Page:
With recent years seeing major expansion in both generation capacity and grid connectivity, Ghana is now close to achieving a UN Sustainable Development Goal: universal access to electricity. Additionally, it has good solar and wind resources, which can be harnessed to shift the energy mix towards more renewable energy. The country is also host to the largest hydropower project in West Africa. In 2020 Ghana ranked among the World Energy Council’s top-10 most improved for energy security, equity and environmental sustainability.
However, the sector is not without its challenges. Overcapacity in the generation segment poses a fiscal burden to the government as it rolls out its Energy Sector Recovery Programme (ESRP). The goal is to strengthen and develop the grid network and metering systems for transmission and distribution, while targeting greater competition at the distribution level. At the same time, tariff cross-subsidisation is once again under the spotlight, as Ghana continues to focus on providing competitive prices in a dynamic region. Nevertheless, the Ghanaian electricity system remains one of West Africa’s most developed, with increasing demand expected to absorb overcapacity in the years ahead as population and economic growth continue.
The Ministry of Energy (MoE) is the main political authority for the utilities sector, with its power directorate directly responsible for electricity. Ghana Grid Company (GRIDCo) is solely responsible for the transmission network, while the Electricity Company of Ghana (ECG) is the larger of the country’s two stateowned distribution companies – the other being the Northern Electricity Distribution Company (NEDCO). The ECG is the distributor in six regions in southern Ghana, while NEDCO is the distributor in the northern regions. There is a third, private distributor – the Enclave Power Company – which operates exclusively in the Tema Free Zone Enclave in Greater Accra.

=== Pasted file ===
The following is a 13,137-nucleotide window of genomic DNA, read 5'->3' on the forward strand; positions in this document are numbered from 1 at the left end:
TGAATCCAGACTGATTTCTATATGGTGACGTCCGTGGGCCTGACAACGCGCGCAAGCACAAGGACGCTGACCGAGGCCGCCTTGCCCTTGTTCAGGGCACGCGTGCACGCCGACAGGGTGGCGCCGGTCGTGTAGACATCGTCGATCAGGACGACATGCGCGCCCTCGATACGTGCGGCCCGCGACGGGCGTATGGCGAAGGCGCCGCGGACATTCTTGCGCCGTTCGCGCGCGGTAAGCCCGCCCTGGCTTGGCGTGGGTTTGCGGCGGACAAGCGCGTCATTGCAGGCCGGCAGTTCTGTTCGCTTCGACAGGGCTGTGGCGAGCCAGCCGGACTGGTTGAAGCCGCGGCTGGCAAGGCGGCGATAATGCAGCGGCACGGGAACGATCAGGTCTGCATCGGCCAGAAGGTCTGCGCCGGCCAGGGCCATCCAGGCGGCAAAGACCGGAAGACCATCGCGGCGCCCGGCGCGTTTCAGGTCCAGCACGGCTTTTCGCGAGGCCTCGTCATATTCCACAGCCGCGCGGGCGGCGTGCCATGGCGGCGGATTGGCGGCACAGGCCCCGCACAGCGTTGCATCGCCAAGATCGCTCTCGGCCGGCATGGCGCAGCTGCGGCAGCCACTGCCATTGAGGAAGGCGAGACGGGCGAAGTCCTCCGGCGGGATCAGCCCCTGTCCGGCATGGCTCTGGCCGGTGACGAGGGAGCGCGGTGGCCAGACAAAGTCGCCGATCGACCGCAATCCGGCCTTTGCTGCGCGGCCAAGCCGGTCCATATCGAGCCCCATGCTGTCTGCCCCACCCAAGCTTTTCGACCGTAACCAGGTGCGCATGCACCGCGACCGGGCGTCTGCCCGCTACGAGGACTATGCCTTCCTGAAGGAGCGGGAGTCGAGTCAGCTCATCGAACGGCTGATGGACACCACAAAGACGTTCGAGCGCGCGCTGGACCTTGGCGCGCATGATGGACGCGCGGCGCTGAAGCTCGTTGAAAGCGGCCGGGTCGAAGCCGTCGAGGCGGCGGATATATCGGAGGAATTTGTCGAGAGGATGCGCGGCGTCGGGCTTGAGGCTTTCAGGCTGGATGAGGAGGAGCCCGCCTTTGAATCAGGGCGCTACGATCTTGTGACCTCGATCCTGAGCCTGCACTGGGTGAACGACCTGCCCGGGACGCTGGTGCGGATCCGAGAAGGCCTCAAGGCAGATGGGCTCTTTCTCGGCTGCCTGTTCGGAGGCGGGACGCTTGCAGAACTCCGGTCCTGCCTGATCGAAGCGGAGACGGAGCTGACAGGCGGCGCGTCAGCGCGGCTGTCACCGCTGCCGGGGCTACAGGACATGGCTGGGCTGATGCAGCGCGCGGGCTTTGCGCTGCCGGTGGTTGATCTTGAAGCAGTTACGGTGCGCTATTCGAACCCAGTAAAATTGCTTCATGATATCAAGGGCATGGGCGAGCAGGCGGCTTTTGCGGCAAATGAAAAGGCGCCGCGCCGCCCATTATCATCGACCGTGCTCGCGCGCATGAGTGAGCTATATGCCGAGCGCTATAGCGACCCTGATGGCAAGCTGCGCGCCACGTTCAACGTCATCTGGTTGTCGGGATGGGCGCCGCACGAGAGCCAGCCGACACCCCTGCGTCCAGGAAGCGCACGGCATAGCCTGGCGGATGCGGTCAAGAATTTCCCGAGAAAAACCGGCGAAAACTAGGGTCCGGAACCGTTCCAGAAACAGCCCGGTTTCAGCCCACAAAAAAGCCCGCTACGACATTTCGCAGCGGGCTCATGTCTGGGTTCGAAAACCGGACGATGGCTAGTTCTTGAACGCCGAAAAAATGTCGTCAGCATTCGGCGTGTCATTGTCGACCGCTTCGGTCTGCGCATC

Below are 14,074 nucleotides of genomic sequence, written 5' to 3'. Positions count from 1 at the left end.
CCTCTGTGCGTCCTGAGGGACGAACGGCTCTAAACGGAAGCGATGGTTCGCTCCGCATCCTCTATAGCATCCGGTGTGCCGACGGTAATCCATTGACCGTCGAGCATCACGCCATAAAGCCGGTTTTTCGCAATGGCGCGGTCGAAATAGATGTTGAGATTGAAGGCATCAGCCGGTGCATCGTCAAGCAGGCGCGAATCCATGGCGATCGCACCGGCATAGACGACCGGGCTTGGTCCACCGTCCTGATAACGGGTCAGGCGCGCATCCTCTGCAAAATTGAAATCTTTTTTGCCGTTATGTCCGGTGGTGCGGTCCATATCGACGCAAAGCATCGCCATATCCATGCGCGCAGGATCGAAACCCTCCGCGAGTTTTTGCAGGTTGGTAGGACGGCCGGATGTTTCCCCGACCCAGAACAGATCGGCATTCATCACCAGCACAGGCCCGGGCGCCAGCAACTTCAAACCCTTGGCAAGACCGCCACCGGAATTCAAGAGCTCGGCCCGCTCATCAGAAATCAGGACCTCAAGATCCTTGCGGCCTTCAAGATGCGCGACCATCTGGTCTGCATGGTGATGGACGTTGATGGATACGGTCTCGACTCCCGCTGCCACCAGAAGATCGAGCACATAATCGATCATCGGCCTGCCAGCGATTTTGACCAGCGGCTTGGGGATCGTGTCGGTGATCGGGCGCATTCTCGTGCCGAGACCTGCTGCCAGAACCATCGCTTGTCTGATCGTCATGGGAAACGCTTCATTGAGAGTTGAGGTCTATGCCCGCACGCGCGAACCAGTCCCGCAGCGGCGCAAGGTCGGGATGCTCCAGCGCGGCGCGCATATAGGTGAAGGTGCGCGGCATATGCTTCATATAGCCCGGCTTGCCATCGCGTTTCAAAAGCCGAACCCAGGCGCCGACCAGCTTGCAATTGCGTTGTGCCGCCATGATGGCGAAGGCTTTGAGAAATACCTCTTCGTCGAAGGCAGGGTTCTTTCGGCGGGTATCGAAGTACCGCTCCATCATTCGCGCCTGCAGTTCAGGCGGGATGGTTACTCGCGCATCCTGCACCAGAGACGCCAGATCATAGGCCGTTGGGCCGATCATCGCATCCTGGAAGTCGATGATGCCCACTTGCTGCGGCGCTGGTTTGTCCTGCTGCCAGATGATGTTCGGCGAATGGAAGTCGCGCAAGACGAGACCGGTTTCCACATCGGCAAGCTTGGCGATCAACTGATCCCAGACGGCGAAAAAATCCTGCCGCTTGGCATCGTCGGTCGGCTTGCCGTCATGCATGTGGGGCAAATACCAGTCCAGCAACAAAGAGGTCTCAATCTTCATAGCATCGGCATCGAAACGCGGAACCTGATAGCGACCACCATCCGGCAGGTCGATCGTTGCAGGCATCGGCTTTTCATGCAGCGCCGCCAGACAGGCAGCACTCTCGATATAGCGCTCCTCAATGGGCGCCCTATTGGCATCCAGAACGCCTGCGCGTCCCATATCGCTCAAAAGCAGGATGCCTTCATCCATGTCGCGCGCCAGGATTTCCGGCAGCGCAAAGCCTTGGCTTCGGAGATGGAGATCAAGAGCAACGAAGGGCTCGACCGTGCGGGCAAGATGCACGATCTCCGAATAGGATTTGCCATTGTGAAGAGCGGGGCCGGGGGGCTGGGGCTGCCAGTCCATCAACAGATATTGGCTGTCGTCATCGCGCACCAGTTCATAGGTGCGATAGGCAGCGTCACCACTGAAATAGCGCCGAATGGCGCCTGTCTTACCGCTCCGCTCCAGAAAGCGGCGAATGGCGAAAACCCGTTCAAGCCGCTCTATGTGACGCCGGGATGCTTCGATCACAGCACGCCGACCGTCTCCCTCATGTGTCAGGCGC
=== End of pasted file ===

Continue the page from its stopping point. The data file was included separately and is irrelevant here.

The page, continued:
NEDCO is a subsidiary of the Volta River Authority (VRA), which operates two hydroelectric dams on the Volta River: the 1020-MW Akosombo Dam and the 160-MW Kpong Dam. The VRA also operates 2.5-MW and 6.5-MW solar plants at Navrongo and Lawra in the Upper East and Upper West regions, respectively. Moreover, it owns the 330-MW Takoradi-1 thermal power plant and has a 10% ownership stake in the 330-MW Takoradi-2 thermal power plant, with Abu Dhabi National Energy Company holding the remaining 90%.
The Bui Power Authority (BPA), meanwhile, runs the 404-MW hydroelectric Bui Generating Station, as well as other renewable energy (RE) projects. These include the Tsatsadu Micro Hydropower Project; a 250-MW solar plant in the Bui enclave; and a 1-MW floating solar photovoltaic project on the Tsatsadu reservoir – the first of its kind in Ghana. In February 2020 the MoE transferred the responsibilities of the old RE Authority to the BPA, making it Ghana’s lead agency in this field. Lastly, the Energy Commission is the technical regulator of the electricity, natural gas and RE segments, and advises the government on energy matters.
Since the 1980s the generation subsector has included a growing mix of private sector operators and public sector outfits like the VRA and the BPA. As of September 2021 some 55% of Ghana’s electricity came from independent power producers (IPPs), 40% from the VRA and 5% from the BPA. 17 power plants were in operation that month, with one of the largest IPPs being Cenpower Generation, which runs the Kpone Independent Power Plant, in operation since June 2019. It supplies around 10% of Ghana’s total installed capacity. Another key facility that came on-stream in September 2021 is the 200-MW Twin City Energy gas plant, near Aboadze.